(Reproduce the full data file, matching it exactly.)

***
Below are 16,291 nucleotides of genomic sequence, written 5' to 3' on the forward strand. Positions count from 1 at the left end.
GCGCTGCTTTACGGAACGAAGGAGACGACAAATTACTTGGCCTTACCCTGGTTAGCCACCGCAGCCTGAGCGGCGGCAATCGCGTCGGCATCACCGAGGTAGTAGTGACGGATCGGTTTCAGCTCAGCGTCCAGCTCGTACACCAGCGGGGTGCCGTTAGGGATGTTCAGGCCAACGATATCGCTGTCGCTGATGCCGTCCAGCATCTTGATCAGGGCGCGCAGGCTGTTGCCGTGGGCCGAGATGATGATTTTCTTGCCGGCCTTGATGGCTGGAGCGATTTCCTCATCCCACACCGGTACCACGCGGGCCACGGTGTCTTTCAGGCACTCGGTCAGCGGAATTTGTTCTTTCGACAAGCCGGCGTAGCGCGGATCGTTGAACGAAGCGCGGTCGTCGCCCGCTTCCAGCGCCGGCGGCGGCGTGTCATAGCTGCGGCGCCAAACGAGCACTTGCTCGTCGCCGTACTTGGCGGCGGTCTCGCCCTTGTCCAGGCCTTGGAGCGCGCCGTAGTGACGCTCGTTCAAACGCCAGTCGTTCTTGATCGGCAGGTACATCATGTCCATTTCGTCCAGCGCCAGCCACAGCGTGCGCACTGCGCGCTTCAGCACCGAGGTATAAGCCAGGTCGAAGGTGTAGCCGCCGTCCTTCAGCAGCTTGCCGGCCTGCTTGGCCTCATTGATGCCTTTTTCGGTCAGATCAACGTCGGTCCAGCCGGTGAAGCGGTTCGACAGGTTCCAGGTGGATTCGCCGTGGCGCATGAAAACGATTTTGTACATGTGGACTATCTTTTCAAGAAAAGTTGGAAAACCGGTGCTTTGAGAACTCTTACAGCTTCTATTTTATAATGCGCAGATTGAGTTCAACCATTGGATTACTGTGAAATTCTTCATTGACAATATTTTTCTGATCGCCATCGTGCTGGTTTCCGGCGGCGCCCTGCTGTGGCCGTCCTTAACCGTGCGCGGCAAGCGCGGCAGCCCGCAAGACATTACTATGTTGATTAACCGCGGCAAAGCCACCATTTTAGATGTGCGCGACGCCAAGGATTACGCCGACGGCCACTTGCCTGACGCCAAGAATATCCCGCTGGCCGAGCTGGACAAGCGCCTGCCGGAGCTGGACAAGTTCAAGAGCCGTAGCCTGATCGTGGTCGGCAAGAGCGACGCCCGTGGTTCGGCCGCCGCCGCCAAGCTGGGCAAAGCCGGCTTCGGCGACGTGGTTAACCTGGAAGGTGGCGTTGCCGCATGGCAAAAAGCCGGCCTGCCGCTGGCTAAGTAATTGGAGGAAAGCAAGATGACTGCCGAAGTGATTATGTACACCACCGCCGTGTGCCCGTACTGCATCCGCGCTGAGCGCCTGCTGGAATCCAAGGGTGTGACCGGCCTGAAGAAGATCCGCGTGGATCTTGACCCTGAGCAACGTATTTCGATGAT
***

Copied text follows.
Below are 16,291 nucleotides of genomic sequence, written 5' to 3' on the forward strand. Positions count from 1 at the left end.
GCGCTGCTTTACGGAACGAAGGAGACGACAAATTACTTGGCCTTACCCTGGTTAGCCACCGCAGCCTGAGCGGCGGCAATCGCGTCGGCATCACCGAGGTAGTAGTGACGGATCGGTTTCAGCTCAGCGTCCAGCTCGTACACCAGCGGGGTGCCGTTAGGGATGTTCAGGCCAACGATATCGCTGTCGCTGATGCCGTCCAGCATCTTGATCAGGGCGCGCAGGCTGTTGCCGTGGGCCGAGATGATGATTTTCTTGCCGGCCTTGATGGCTGGAGCGATTTCCTCATCCCACACCGGTACCACGCGGGCCACGGTGTCTTTCAGGCACTCGGTCAGCGGAATTTGTTCTTTCGACAAGCCGGCGTAGCGCGGATCGTTGAACGAAGCGCGGTCGTCGCCCGCTTCCAGCGCCGGCGGCGGCGTGTCATAGCTGCGGCGCCAAACGAGCACTTGCTCGTCGCCGTACTTGGCGGCGGTCTCGCCCTTGTCCAGGCCTTGGAGCGCGCCGTAGTGACGCTCGTTCAAACGCCAGTCGTTCTTGATCGGCAGGTACATCATGTCCATTTCGTCCAGCGCCAGCCACAGCGTGCGCACTGCGCGCTTCAGCACCGAGGTATAAGCCAGGTCGAAGGTGTAGCCGCCGTCCTTCAGCAGCTTGCCGGCCTGCTTGGCCTCATTGATGCCTTTTTCGGTCAGATCAACGTCGGTCCAGCCGGTGAAGCGGTTCGACAGGTTCCAGGTGGATTCGCCGTGGCGCATGAAAACGATTTTGTACATGTGGACTATCTTTTCAAGAAAAGTTGGAAAACCGGTGCTTTGAGAACTCTTACAGCTTCTATTTTATAATGCGCAGATTGAGTTCAACCATTGGATTACTGTGAAATTCTTCATTGACAATATTTTTCTGATCGCCATCGTGCTGGTTTCCGGCGGCGCCCTGCTGTGGCCGTCCTTAACCGTGCGCGGCAAGCGCGGCAGCCCGCAAGACATTACTATGTTGATTAACCGCGGCAAAGCCACCATTTTAGATGTGCGCGACGCCAAGGATTACGCCGACGGCCACTTGCCTGACGCCAAGAATATCCCGCTGGCCGAGCTGGACAAGCGCCTGCCGGAGCTGGACAAGTTCAAGAGCCGTAGCCTGATCGTGGTCGGCAAGAGCGACGCCCGTGGTTCGGCCGCCGCCGCCAAGCTGGGCAAAGCCGGCTTCGGCGACGTGGTTAACCTGGAAGGTGGCGTTGCCGCATGGCAAAAAGCCGGCCTGCCGCTGGCTAAGTAATTGGAGGAAAGCAAGATGACTGCCGAAGTGATTATGTACACCACCGCCGTGTGCCCGTACTGCATCCGCGCTGAGCGCCTGCTGGAATCCAAGGGTGTGACCGGCCTGAAGAAGATCCGCGTGGATCTTGACCCTGAGCAACGTATTTCGATGAT